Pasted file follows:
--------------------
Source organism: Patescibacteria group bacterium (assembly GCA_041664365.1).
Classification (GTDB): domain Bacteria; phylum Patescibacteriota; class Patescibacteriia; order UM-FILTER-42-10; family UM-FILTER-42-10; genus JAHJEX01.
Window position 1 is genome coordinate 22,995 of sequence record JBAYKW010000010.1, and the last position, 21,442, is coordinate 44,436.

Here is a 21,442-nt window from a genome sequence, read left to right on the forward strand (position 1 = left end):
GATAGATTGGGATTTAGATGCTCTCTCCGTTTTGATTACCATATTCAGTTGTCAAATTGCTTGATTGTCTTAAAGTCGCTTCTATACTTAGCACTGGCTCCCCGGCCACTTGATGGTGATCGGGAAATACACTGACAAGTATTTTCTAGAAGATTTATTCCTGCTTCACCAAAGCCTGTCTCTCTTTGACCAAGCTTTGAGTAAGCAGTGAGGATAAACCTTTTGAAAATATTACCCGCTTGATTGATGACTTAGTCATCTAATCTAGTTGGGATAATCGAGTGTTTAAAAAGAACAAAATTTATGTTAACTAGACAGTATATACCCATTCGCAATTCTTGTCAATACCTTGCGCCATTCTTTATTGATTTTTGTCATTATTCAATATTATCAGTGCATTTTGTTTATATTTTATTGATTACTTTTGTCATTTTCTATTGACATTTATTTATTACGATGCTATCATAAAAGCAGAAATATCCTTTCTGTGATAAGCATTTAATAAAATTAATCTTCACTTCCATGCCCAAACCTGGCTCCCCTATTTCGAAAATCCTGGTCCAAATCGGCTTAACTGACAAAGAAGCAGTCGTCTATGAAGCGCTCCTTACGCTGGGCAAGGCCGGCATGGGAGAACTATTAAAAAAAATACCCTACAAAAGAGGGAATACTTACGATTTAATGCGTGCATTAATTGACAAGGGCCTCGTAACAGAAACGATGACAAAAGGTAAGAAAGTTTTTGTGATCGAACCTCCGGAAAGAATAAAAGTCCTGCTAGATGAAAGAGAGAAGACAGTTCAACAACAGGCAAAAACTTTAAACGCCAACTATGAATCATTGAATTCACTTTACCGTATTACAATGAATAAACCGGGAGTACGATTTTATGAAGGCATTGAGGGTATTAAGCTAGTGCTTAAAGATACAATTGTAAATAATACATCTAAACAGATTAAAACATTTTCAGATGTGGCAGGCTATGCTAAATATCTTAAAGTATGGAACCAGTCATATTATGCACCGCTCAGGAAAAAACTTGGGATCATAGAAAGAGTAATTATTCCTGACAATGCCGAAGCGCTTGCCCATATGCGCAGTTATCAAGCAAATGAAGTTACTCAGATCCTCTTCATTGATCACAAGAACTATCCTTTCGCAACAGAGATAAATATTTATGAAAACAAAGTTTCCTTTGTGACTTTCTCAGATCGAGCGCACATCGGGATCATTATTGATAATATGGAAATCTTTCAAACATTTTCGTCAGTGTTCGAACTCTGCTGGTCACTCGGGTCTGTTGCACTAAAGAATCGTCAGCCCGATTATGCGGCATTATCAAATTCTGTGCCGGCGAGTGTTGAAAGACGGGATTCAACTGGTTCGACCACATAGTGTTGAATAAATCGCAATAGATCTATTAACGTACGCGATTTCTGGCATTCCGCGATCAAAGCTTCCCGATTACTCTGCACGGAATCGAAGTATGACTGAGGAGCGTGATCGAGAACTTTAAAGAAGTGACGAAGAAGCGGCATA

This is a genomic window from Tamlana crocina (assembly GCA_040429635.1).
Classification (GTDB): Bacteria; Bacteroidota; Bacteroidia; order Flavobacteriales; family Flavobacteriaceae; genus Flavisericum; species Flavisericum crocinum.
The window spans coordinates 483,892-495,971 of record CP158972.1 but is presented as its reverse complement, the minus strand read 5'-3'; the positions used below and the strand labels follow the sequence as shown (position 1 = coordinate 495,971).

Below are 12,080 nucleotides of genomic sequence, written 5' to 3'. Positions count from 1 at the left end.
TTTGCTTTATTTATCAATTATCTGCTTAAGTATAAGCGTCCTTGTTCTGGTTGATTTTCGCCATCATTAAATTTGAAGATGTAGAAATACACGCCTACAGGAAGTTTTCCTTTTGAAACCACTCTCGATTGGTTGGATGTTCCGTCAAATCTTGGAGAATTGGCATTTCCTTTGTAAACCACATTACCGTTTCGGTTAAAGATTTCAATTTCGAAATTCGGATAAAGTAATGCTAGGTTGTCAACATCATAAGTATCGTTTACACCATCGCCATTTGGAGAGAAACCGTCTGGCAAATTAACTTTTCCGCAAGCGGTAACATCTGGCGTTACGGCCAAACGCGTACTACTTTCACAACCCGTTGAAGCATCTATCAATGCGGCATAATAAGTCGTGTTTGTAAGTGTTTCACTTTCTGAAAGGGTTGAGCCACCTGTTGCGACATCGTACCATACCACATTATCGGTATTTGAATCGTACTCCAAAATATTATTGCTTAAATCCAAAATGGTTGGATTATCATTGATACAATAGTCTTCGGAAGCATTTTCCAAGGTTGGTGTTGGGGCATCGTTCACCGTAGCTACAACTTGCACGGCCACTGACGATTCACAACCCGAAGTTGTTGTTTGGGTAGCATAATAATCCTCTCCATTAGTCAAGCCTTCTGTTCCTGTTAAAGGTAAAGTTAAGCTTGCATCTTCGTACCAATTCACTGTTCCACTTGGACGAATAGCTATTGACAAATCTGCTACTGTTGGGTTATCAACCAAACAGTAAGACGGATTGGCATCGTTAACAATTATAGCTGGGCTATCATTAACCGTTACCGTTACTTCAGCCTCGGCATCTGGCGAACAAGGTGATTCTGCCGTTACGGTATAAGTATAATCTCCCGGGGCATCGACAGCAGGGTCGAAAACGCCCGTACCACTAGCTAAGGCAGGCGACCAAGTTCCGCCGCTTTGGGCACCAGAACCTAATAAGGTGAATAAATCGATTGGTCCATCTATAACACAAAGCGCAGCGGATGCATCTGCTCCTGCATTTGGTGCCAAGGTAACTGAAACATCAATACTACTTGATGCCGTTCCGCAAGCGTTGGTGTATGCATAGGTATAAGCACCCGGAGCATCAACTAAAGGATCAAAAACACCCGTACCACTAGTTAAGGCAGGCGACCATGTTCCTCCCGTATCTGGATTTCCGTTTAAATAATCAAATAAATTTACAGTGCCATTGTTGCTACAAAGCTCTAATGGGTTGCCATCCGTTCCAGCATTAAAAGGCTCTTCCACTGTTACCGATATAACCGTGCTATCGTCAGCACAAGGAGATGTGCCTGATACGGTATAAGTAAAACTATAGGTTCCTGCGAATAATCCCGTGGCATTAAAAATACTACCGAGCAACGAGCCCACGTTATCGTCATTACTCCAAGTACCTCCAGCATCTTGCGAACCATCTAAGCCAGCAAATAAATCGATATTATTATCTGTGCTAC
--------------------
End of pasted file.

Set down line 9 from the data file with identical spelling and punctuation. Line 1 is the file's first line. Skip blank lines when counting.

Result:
Below are 12,080 nucleotides of genomic sequence, written 5' to 3'. Positions count from 1 at the left end.